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Fast, quick and dirty bitcoin blockchain parser
C C++ Other
Branch: master



    Written by
    If you find this useful: 1ZnortsoStC1zSTXbW6CUtkvqew8czMMG


    A fairly fast, quick and dirty bitcoin whole blockchain parser.


    . Few dependencies: openssl-dev, boost

    . Very quickly extract information from the entire blockchain.

    . Code is simple and helps to understand how the data structure underlying bitcoin works.

Build it:

    . Turn your x86-64 Ubuntu box on

    . Make sure you have an up to date satoshi client blockchain in ~/.bitcoin

    . Run this:

        sudo apt-get install libssl-dev build-essential g++-4.4 libboost-all-dev libsparsehash-dev git-core perl
        git clone git://
        cd blockparser

    . Problems: 

         anyone have this problem "Segmentation Fault" follow this to make a swap file:
         Tested on ( Ubuntu 12.04, 250 ssd, 16gb ram, 9GB Swap )

Try it:

    . Compute simple blockchain stats, full chain parse (< 1 second)

        ./parser simpleStats

    . Extract all transactions for popular address 1dice6wBxymYi3t94heUAG6MpG5eceLG1 (20 seconds)

        ./parser transactions 06f1b66fa14429389cbffa656966993eab656f37

    . Compute the closure of an address, that is the list of addresses that provably belong to the same person (20 seconds):

        ./parser closure 06f1b66fa14429389cbffa656966993eab656f37

    . Compute and print the balance for all keys ever used in a TX since the beginning of time (30 seconds):

        ./parser allBalances >allBalances.txt

    . See how much of the BTC 10K pizza tainted each of the TX in the chain

        ./parser taint >pizzaTaint.txt

    . See all the block rewards and fees:

        ./parser rewards >rewards.txt

    . See a greatly detailed dump of the pizza transaction

        ./parser show


    . You need an x86-84 ubuntu box and a recent version of GCC(>=4.4), recent versions of boost
      and openssl-dev. The whole thing is very unlikely to work or even compile on anything else.

    . It needs quite a bit of RAM to work. Never exactly measured how much, but the hash maps will
      grow quite fat. I might switch them to something different that spills over to disk at some
      point. For now: it works fine with 8 Gigs.

    . The code isn't particularly clean or well architected. It was just a quick way for me to learn
      about bitcoin. There isnt much in the way of comments either.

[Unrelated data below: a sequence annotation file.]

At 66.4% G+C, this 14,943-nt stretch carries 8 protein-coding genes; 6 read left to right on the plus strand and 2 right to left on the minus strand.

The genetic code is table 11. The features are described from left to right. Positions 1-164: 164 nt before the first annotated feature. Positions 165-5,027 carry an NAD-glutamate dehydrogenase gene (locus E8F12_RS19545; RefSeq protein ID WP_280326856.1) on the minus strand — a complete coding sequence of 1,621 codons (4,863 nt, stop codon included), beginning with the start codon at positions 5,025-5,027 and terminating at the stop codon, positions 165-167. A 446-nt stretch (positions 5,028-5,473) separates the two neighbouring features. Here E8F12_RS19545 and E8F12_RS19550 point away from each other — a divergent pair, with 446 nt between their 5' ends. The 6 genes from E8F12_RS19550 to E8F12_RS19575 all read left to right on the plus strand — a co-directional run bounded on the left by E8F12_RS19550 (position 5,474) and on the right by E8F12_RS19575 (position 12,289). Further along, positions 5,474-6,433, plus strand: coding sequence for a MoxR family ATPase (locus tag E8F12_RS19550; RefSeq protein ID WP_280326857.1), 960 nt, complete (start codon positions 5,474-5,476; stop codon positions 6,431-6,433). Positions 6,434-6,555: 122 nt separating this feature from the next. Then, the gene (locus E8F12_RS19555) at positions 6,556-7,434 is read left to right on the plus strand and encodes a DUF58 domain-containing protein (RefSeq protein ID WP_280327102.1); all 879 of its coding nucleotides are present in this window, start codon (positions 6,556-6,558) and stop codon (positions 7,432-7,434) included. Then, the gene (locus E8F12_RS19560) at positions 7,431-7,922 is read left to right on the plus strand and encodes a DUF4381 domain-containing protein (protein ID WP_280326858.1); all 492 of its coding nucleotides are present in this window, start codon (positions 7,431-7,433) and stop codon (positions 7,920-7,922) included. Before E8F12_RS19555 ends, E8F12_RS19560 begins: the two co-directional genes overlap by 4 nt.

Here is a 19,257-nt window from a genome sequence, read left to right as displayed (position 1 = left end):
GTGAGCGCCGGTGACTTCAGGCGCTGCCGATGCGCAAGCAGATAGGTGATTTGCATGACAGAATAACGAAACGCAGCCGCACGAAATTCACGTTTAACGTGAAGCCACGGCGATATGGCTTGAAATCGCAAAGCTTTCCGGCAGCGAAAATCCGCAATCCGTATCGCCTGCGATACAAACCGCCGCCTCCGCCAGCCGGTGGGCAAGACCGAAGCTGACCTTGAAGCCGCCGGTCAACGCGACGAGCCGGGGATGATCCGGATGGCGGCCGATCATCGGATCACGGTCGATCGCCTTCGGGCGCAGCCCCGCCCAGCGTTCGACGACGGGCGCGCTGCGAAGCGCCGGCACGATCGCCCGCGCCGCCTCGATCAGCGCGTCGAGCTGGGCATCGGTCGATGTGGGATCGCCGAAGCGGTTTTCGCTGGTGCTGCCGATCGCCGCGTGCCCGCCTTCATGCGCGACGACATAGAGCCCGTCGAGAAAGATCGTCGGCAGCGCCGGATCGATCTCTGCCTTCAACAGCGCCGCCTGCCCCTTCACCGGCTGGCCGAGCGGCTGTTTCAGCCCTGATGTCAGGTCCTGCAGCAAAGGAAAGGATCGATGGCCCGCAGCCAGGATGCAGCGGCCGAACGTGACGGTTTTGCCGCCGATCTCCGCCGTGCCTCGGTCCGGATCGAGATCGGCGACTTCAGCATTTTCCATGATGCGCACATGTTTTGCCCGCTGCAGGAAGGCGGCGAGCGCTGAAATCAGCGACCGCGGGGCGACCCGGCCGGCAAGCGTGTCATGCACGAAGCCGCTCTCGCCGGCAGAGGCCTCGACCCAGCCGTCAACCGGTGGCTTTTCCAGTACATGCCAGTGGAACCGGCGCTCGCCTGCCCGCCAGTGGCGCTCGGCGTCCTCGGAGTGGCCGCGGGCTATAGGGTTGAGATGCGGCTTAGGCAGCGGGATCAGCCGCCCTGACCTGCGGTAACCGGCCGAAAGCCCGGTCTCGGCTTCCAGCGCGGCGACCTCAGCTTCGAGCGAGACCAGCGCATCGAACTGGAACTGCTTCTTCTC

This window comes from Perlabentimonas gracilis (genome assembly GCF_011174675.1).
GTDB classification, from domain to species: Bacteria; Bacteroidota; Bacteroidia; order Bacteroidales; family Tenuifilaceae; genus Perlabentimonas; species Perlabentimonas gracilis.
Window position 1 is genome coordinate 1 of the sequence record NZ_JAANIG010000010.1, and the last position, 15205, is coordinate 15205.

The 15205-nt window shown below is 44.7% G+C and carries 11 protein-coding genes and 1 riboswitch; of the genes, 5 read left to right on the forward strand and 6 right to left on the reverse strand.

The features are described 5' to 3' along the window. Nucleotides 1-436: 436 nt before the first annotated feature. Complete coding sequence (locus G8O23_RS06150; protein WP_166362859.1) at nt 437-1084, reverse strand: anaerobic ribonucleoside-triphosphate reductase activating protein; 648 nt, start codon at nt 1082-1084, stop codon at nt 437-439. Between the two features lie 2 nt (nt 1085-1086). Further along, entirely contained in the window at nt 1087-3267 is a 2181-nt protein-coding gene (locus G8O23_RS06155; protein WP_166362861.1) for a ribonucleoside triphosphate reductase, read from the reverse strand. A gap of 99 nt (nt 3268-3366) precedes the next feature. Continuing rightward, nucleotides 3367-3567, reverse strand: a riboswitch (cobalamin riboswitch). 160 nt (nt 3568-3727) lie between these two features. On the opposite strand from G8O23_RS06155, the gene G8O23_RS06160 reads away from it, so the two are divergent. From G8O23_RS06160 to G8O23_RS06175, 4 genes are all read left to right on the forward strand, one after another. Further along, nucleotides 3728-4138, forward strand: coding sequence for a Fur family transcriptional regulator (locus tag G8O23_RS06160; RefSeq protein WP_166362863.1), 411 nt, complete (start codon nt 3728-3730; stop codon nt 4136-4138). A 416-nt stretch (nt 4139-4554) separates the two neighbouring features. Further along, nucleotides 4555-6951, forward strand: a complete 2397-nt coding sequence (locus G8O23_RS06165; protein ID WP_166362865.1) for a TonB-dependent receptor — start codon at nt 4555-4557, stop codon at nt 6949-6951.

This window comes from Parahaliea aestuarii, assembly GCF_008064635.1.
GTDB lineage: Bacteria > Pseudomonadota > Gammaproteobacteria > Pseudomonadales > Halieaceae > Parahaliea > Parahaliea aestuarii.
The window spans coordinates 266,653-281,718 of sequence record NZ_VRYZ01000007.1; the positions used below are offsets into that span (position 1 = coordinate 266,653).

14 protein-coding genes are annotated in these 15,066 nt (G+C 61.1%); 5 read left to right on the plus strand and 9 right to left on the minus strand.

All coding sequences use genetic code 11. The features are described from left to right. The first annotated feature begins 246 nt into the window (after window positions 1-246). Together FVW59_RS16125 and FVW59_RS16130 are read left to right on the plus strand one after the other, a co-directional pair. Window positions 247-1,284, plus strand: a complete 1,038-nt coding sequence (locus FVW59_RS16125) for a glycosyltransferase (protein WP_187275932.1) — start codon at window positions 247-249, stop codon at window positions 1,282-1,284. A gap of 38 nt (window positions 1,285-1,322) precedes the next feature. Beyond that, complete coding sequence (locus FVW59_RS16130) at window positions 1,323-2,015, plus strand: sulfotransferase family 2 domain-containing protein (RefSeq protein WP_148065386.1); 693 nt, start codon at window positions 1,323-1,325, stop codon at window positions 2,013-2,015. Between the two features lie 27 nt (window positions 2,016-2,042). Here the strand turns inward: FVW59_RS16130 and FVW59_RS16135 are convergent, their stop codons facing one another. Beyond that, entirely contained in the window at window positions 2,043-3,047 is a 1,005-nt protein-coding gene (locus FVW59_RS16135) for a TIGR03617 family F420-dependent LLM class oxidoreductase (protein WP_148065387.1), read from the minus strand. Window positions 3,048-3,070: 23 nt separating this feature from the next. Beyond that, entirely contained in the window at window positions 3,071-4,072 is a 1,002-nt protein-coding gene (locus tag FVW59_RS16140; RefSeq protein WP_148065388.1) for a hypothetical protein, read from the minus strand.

. OTOH, it is fairly simple, short, and efficient. If you want to understand how the blockchain
      data structure works, the code in parser.cpp is a solid way to start.

    . blockparser uses mmap() extensively. There has been report that it does not play well with
      encrypted partitions. Solution: move your blockchain to a normal disk. That's likely to make
      your bitcoin install a lot more efficient anyways.

Hacking the code:

    . parser.cpp contains a generic parser that mmaps the blockchain, parses it and calls
      "user-defined" callbacks as it hits interesting bits of information.

    . util.cpp contains a grab-bag of useful bitcoin related routines. Interesting examples include:


    . cb/allBalances.cpp    :   code to all balance of all addresses.
    . cb/closure.cpp        :   code to compute the transitive closure of an address
    . cb/dumpTX.cpp         :   code to display a transaction in very great detail
    . cb/help.cpp           :   code to dump detailed help for all other commands
    . cb/pristine.cpp       :   code to show all "pristine" (i.e. unspent) blocks
    . cb/rewards.cpp        :   code to show all block rewards (including fees)
    . cb/simpleStats.cpp    :   code to compute simple stats.
    . cb/sql.cpp            :   code to product an SQL dump of the blockchain
    . cb/taint.cpp          :   code to compute the taint from a given TX to all TXs.
    . cb/transactions.cpp   :   code to extract all transactions pertaining to an address.

    . You can very easily add your own custom command. You can use the existing callbacks in
      directory ./cb/ as a template to build your own:

            cp cb/allBalances.cpp cb/myExtractor.cpp
            Add to Makefile
            Hack away

    . You can also read the file callback.h (the base class from which you derive to implement your
      own new commands). It has been heavily commented and should provide a good basis to pick what
      to overload to achieve your goal.

    . The code makes heavy use of the google dense hash maps. You can switch it to use sparse hash
      maps (see Makefile, search for: DENSE, undef it). Sparse hash maps are slower but save quite a
      bit of RAM.


    Code is in the public domain.
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